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Graduate School of Professional Psychology
Infant & Early Childhood Mental Health

Infant & Early Childhood Mental Health

Supporting the healthy psychological development of the youngest among our underserved populations

Psychologists are continuing to learn more about the importance of mental health during pregnancy and in early childhood and the related need for high quality services for caregivers and young children ages birth to five. Pregnant families face increased stressors and mental health needs all while preparing for a transition into parenting or adding to their family. Children under five engage in critical and fast-paced brain development while learning to establish secure relationships, exploring their environment, and experiencing a wide range of emotions. Deprivation or trauma during pregnancy and in early childhood can have serious and long-term effects. Timely intervention and treatment by trained specialists is critical in promoting healthy psychological development.

While the need is understood, the demand is far from being met. Across the state, children and families, especially those in underserved populations, await critical mental health screenings, assessment, and treatment. There is also insufficient training for early education providers, and few health providers are specially trained in this area.

The Infant and Early Childhood Mental Health specialty addresses this growing need by significantly increasing the number of graduates trained to provide the highest quality of service to the pregnant and 0-5-year-old populations, generating new applied knowledge in this area, and supporting interdisciplinary partnerships that promote health for young children and their caregivers.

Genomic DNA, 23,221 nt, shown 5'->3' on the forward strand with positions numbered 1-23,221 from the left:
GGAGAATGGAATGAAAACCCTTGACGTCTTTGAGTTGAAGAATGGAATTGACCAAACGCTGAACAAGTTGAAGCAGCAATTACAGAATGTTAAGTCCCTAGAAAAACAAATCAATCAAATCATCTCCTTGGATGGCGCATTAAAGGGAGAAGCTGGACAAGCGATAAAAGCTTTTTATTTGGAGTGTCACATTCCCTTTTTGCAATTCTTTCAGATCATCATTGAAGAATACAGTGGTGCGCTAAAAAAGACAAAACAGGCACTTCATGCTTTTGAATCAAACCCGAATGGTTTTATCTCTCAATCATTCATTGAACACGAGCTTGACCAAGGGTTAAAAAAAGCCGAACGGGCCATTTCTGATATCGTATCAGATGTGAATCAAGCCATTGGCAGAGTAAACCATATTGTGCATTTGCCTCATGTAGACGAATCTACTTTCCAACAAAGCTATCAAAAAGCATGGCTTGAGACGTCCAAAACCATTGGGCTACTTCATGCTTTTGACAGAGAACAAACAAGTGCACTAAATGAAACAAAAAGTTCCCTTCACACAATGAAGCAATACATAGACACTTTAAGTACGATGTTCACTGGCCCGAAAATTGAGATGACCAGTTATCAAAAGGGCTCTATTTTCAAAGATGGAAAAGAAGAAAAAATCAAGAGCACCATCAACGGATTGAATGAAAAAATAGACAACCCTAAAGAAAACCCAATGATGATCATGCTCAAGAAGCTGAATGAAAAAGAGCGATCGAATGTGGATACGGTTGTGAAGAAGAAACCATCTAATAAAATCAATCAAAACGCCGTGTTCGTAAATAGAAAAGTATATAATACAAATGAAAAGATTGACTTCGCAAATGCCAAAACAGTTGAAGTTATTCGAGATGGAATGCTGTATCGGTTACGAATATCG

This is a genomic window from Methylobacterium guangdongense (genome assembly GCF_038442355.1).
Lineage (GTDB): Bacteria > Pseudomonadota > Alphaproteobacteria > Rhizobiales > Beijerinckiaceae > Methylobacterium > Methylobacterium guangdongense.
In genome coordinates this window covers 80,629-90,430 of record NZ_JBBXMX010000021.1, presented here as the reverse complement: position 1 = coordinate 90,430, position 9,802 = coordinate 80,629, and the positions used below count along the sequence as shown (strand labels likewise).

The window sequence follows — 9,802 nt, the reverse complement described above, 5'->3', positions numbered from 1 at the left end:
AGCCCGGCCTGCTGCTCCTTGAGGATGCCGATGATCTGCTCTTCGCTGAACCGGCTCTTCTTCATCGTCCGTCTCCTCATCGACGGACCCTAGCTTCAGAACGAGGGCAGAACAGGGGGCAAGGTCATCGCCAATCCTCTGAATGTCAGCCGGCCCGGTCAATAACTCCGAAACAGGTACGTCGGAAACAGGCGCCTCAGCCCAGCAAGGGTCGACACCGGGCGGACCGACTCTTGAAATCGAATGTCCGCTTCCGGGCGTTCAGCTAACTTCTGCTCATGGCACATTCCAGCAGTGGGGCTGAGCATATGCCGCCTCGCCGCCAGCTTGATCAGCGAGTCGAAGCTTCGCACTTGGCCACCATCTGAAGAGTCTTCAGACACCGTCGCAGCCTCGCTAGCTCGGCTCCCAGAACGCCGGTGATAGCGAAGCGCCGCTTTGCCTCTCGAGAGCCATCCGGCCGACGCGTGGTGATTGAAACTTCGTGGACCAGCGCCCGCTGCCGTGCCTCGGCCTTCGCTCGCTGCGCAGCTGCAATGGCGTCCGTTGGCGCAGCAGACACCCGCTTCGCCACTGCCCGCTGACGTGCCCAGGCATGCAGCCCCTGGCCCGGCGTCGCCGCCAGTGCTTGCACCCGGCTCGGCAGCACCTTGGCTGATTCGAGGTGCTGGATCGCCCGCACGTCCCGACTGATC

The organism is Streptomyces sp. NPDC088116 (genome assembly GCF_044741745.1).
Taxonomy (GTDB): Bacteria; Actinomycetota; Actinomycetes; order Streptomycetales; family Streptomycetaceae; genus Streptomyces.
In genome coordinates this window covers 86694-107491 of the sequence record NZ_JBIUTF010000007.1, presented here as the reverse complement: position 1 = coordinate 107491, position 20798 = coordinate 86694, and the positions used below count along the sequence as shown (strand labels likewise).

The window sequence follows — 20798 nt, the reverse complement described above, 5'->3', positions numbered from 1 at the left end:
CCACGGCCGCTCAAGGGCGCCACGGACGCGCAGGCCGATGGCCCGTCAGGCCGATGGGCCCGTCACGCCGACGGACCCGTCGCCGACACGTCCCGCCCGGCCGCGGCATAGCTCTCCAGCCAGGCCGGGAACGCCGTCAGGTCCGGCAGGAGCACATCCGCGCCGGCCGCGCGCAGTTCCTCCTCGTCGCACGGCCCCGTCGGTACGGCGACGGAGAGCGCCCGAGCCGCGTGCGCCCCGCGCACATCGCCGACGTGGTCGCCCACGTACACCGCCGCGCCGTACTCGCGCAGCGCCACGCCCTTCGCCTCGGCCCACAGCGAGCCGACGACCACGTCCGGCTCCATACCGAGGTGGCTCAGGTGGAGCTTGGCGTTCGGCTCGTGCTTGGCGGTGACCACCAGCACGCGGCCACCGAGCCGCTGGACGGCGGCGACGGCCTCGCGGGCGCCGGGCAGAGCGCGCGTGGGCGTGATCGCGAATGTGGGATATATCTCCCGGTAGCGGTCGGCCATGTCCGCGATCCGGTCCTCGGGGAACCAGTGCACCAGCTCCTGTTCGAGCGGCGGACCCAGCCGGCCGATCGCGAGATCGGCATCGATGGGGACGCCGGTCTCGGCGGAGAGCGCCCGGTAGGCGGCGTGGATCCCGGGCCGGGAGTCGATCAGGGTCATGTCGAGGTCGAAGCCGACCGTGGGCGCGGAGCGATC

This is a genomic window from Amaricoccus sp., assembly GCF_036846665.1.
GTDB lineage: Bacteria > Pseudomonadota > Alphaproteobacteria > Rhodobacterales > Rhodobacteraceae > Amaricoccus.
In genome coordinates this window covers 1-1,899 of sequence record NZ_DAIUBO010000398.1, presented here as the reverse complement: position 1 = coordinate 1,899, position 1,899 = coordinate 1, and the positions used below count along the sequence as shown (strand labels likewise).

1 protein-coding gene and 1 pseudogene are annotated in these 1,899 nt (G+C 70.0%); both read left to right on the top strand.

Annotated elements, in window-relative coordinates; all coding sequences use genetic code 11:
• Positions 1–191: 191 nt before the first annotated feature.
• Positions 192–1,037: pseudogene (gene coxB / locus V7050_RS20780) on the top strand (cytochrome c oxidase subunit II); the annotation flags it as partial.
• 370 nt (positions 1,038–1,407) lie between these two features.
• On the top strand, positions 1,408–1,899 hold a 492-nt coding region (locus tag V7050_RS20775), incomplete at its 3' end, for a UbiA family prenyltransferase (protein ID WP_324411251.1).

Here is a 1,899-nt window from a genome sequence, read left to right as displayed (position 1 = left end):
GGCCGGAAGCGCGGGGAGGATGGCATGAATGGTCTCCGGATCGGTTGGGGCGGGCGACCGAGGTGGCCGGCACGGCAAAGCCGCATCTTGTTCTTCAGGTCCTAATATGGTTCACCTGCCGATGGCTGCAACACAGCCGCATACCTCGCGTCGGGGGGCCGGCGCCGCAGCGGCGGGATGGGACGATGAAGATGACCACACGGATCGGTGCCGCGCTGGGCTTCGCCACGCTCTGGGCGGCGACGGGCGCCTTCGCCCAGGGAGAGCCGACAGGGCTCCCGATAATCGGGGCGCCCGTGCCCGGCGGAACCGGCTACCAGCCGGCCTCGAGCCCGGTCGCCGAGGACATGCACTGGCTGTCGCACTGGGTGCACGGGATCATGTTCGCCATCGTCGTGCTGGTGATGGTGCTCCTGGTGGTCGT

We support the healthy psychological development of the youngest among our underserved populations by creating a world in which:

    • Expecting caregivers receive support and care during their pregnancies and throughout their transitions into parenthood.
    • Children in the critical 0-5 age range have the best possible chance to lead healthy lives and have bright futures, thanks in part to interventions and projects designed for families and communities.
    • Children and families receive more effective treatment through mental health screenings that identify issues early.
    • Expert clinical providers are readily available to meet the need for high quality assessment and intervention services.

Meet our Faculty Director:

  • Tracy Moran Vozar

    Tracy Moran Vozar

    Director, Infant & Early Childhood Mental Health Specialty
    Clinical Assistant Professor
    PhD, University of Iowa, 2008
    Tracy.Vozar@du.edu
    Office Phone: 303-871-3736
    Ammi Hyde Building: Office 122
    LEARN MORE ABOUT DR. VOZAR

    Areas of Specialization

    Infant and Early Childhood Mental Health; Perinatal Mental Health; relationship-based approaches to assessment and treatment; mindfulness-based interventions; parenting self-efficacy; relationship-based family and staff support in the NICU

    Publication Areas

    measure validation in infant and perinatal mental health; parenting self-efficacy; cultural and contextual considerations in applications of mental health treatment approaches; social and emotional development in infancy; psychosocial predictors of pediatric healthcare use

    Professional Activities

    World Association of Infant Mental Health (WAIMH); Zero to Three (ZTT); Postpartum Support International (PSI)